Having new-found responsibility at one of the world’s largest companies thanks to the departure of iOS SVP Scott Forstall, you might forgive Eddy Cue for cooling off a little on other business interests as he copes with his new role within the Cupertino ranks. But Apple’s Senior Vice President of Internet Software and Services has instead taken the decision to join Ferrari’s board of directors, and the Italian supercar manufacturer is thrilled to have such a high-ranking Apple executive on board.
It would seem a mutually beneficial move for both parties, and Ferrari’s Luca di Montezemolo is beaming at the prospect of having Cue on the directors’ board:
I am delighted that Eddy Cue, one of the main driving forces behind Apple’s range of revolutionary products, has now joined our board. His huge experience in the dynamic, innovative world of the Internet will be of great assistance to us.
Cue also expressed his honor at taking the spot, and as a Ferrari owner himself, says he "continue[s] to be awed by the world-class design and engineering that only Ferrari can do.” If you replaced the "Ferrari" part with "Apple," the phrase would cut a very familiar outlook, but while there are few who would turn down the chance to be a director at Ferrari, any company would also be crazy to turn down the opportunity to have such an influential executive on the board.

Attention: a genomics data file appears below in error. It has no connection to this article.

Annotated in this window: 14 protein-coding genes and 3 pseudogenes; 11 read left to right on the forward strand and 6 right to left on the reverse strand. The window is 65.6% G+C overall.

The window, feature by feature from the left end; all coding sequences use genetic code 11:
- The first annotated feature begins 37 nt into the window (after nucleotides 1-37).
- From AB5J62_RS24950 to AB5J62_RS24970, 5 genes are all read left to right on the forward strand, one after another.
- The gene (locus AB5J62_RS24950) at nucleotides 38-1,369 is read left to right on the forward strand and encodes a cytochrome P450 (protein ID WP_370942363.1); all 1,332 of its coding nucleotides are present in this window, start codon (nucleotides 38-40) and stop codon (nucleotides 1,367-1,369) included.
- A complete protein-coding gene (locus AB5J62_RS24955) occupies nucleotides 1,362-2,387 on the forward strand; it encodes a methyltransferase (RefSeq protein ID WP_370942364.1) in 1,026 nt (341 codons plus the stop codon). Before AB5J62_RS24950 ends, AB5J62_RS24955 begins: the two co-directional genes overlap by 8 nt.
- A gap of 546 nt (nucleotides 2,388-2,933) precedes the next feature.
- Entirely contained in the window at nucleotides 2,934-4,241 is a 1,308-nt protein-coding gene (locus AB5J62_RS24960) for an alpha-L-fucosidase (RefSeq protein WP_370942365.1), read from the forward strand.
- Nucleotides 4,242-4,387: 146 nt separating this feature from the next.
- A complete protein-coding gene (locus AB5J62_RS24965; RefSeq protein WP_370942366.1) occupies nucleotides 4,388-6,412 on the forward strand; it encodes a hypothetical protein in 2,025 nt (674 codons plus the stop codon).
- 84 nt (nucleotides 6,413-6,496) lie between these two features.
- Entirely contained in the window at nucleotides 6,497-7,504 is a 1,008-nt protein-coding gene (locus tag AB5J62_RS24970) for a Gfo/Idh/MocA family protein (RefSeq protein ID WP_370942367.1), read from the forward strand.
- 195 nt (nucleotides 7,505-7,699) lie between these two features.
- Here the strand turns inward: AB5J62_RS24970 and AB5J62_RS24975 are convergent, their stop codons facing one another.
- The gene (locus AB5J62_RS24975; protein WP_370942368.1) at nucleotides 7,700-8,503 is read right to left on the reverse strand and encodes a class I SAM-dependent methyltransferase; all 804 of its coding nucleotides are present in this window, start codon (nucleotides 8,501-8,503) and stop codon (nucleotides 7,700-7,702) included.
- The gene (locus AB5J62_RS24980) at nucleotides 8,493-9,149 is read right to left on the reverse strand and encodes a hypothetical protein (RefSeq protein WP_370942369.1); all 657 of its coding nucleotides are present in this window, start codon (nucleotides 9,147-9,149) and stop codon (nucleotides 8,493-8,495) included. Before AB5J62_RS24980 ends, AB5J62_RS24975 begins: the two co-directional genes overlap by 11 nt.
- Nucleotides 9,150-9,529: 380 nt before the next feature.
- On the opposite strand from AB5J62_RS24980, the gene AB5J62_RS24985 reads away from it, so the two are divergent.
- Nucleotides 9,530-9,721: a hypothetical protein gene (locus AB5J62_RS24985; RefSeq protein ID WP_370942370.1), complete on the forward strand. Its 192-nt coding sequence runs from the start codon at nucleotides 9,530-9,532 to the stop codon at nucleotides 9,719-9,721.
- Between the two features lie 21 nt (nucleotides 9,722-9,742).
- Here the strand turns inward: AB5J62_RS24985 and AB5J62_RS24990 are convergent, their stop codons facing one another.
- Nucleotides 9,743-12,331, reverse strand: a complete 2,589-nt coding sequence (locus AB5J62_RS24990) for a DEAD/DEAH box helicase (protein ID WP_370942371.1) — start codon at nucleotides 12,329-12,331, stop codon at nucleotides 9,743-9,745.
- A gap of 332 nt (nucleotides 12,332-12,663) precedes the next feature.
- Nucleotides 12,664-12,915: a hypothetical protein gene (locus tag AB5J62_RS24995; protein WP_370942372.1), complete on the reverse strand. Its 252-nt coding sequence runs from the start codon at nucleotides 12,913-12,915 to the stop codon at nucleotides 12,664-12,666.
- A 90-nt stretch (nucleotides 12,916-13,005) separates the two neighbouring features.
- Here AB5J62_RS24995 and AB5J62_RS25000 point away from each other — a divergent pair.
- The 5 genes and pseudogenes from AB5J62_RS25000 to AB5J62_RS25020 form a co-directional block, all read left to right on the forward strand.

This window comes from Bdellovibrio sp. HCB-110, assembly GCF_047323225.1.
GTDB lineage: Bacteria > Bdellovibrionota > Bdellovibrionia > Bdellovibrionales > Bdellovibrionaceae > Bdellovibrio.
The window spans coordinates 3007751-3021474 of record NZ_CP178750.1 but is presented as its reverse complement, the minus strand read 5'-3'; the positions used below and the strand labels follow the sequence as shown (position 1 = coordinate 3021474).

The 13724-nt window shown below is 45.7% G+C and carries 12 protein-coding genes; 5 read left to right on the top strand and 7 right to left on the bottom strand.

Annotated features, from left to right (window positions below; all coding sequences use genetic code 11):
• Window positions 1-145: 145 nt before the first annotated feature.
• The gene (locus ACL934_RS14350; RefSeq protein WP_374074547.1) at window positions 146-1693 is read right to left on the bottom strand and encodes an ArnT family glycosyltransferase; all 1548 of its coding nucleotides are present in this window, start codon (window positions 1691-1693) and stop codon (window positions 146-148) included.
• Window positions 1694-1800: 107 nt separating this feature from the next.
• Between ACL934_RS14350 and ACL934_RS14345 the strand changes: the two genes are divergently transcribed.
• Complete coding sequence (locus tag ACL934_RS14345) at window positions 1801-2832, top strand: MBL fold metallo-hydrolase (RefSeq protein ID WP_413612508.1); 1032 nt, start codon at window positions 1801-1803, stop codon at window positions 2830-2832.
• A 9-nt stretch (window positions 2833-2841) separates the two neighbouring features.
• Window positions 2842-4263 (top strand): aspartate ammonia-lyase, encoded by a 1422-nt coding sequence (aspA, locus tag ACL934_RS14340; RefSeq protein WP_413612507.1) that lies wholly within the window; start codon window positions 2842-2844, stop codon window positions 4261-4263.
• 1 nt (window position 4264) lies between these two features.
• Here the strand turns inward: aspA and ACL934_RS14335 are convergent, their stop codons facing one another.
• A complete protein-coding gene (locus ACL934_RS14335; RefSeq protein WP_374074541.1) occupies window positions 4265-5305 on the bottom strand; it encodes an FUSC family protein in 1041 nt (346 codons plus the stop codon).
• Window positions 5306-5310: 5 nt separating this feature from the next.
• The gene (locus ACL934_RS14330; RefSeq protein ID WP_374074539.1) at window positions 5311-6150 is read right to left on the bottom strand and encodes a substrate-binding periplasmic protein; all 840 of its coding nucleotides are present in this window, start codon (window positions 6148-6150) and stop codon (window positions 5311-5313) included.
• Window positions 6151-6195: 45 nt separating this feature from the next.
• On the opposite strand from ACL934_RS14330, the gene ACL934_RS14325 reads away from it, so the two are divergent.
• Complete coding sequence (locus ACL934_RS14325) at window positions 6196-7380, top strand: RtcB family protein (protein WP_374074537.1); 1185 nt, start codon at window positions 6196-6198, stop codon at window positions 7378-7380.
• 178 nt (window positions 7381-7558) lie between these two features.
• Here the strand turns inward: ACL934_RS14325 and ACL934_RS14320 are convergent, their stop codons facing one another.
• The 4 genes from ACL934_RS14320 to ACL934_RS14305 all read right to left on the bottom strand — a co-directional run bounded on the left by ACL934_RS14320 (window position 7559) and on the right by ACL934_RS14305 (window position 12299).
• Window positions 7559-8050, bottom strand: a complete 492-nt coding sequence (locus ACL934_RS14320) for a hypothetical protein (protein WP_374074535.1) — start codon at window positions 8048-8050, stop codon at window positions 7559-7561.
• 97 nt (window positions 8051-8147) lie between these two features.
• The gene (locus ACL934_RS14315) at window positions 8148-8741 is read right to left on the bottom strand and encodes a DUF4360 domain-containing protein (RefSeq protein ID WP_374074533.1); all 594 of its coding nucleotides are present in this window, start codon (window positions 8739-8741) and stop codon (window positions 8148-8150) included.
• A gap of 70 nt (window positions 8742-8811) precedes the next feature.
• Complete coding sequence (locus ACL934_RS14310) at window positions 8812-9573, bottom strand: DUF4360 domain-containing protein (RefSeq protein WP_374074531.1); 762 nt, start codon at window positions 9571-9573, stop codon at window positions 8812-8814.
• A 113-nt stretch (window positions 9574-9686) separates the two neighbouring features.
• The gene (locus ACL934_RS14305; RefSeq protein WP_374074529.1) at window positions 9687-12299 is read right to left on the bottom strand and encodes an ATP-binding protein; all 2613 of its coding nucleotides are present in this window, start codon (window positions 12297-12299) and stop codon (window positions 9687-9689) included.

As well as the numerous toys found within the majority of contemporary Ferraris, it’s no secret that the Italian outfit has its own vested interest in the field of technology. Not only is the engineering of supercars a very technical business in itself, but Ferrari has pushed out its own branded notebooks in the past – priced about as affordably as its automobiles.
The foundations for this union were laid back in April, when Luca di Montezemolo held a two-hour meeting with Apple CEO Tim Cook. Luca left the meeting impressed, and added that his company and Apple "are connected by the same passion, the same love for the product, maniacal attention to technology, but also to design.”
It would seem daft to throw up the old, far-fetched "iCar" chit-chat on the strength of this, but a Ferrari-built Apple car – can you imagine?